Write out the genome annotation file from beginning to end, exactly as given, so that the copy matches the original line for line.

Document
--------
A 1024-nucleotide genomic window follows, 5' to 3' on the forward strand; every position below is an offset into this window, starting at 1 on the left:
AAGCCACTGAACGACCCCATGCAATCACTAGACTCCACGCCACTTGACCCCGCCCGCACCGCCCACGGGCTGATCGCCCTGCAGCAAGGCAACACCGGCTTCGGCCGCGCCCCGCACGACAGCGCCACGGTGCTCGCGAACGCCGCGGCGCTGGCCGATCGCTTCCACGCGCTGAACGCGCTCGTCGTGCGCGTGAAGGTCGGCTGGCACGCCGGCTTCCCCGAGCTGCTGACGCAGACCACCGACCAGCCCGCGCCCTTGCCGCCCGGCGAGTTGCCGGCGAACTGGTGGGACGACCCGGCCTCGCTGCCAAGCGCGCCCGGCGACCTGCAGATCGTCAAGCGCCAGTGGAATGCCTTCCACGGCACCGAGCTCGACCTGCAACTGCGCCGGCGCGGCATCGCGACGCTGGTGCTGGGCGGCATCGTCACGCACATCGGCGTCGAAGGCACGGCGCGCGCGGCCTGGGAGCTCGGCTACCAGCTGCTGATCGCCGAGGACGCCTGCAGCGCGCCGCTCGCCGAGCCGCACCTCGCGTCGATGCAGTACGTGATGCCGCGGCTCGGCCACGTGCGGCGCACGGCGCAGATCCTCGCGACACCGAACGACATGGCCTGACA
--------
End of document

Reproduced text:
A 1024-nucleotide genomic window follows, 5' to 3' on the forward strand; every position below is an offset into this window, starting at 1 on the left:
AAGCCACTGAACGACCCCATGCAATCACTAGACTCCACGCCACTTGACCCCGCCCGCACCGCCCACGGGCTGATCGCCCTGCAGCAAGGCAACACCGGCTTCGGCCGCGCCCCGCACGACAGCGCCACGGTGCTCGCGAACGCCGCGGCGCTGGCCGATCGCTTCCACGCGCTGAACGCGCTCGTCGTGCGCGTGAAGGTCGGCTGGCACGCCGGCTTCCCCGAGCTGCTGACGCAGACCACCGACCAGCCCGCGCCCTTGCCGCCCGGCGAGTTGCCGGCGAACTGGTGGGACGACCCGGCCTCGCTGCCAAGCGCGCCCGGCGACCTGCAGATCGTCAAGCGCCAGTGGAATGCCTTCCACGGCACCGAGCTCGACCTGCAACTGCGCCGGCGCGGCATCGCGACGCTGGTGCTGGGCGGCATCGTCACGCACATCGGCGTCGAAGGCACGGCGCGCGCGGCCTGGGAGCTCGGCTACCAGCTGCTGATCGCCGAGGACGCCTGCAGCGCGCCGCTCGCCGAGCCGCACCTCGCGTCGATGCAGTACGTGATGCCGCGGCTCGGCCACGTGCGGCGCACGGCGCAGATCCTCGCGACACCGAACGACATGGCCTGACA